VPNs, firewalls, and anti-virus are the big three of security. But the dirty little secret is that a lot of this software and hardware exists more to CYA than to prevent your network and data from being compromised.
I had a long talk with Pete Lindstrom, research director at Spire Security LLC, about this, and his straight-from-the-hip opinions should give all of us pause. By way of pedigree, Lindstrom was for 12 years a security auditor at Cooper and Lybrand, now PricewaterhouseCoopers LLP, and a security architect at Fortune 100 company Wyeth Pharmaceuticals.
VPNs give a company some measure of regulatory compliance comfort but they also give the enterprise a false sense of security. Bad traffic can be pumped through a VPN tunnel just as easily as good traffic can. Without decontaminating the client, the VPN’s usefulness is compromised, as Lindstrom sees it.
“If I am doing an IM session and I download a Trojan Horse, and then I do work on a VPN — poof — they (the evildoers) are through,” Lindstrom says.
Lindstrom believes that the Mydoom virus could not have spread so quickly worldwide if IT folks, who talk a good security story, were really deploying full security.
And one of the reasons he believes security does not go deep enough within the enterprise is that it requires a trade-off between functionality and security. Senior management wants sub-second response times and an unhackable network. The two directives are somewhat at odds.
Deep content inspection, even with use of network appliances, means that you are going to take a hit in performance. And as you increase the level of control over packets, especially to contain the spread of worms, you also introduce the possibility that packets will break.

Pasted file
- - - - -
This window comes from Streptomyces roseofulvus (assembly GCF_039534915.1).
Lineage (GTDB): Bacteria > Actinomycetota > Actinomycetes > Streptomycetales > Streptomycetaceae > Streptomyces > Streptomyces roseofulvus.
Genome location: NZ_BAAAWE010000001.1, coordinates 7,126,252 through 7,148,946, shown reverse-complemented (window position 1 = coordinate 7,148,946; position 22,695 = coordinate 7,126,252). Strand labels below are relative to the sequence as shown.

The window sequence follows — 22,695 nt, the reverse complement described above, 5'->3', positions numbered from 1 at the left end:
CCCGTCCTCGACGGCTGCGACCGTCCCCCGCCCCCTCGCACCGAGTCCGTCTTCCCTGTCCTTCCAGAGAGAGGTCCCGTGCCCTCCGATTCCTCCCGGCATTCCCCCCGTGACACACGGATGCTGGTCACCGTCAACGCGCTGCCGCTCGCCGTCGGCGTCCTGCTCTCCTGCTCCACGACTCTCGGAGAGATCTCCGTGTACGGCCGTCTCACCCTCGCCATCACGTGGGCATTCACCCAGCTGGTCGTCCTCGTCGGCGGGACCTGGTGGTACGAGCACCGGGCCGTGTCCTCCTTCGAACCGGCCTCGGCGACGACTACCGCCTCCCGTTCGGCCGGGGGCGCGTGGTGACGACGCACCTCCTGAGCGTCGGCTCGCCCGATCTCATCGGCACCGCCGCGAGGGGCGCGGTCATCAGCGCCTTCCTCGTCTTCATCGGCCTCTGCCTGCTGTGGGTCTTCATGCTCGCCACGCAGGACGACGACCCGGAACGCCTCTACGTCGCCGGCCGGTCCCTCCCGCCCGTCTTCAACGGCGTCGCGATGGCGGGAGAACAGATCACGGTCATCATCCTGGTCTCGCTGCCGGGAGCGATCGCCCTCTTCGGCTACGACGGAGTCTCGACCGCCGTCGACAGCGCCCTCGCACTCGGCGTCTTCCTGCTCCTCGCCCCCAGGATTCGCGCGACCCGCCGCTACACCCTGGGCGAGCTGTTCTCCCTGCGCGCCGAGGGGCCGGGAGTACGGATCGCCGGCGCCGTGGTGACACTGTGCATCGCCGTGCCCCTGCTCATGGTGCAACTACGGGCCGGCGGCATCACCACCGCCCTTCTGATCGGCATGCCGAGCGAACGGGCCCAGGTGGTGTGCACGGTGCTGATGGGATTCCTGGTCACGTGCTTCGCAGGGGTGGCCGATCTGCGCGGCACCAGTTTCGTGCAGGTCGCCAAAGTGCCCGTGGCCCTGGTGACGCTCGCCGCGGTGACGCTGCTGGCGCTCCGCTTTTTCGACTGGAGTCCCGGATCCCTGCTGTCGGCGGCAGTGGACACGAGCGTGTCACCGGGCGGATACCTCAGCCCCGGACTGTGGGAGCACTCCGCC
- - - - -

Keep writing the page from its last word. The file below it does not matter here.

Then there’s the problem with standards. Where the protocols communicate, they create uniquely addressable listening points open to attack. And, of course, standards are based on shared protocols, which the evildoers also get to share.
Microsoft products seem especially vulnerable to attack. Lindstrom believes part of the cause is the sharing of the same code bases for backward compatibility.
Is there an overarching solution to all of the weak points within applications and networks? Lindstrom has what I think is an excellent idea.
Every ISV should ship with its application a software security data sheet, not unlike the MSDS (material safety data sheet) that the chemical industry uses. On this data sheet, the vendor publishes what its application interactions are with the rest of the environment. For example, the ISV would publish what DLLs it uses, what registry settings are, what pieces of access control lists are required, what the file system looks like, etc.
Then IT has a host-based intrusion model that works off policies and rules. “A set of rules that allows you to control traffic more specifically (than a signature),” Lindstrom says.
The software security data sheet is imported, and as Lindstrom says, “it is sucked into your policy system.”
Datamonitor predicts enterprise investment on the scale of US$6 billion on firewall and VPN solutions by 2007. It might not be a bad idea to rethink how, when and where security is deployed instead of the more typical knee-jerk buy of the latest and greatest.
Schwartz is a columnist for Infoworld (U.S.). He can be reached at email@example.com.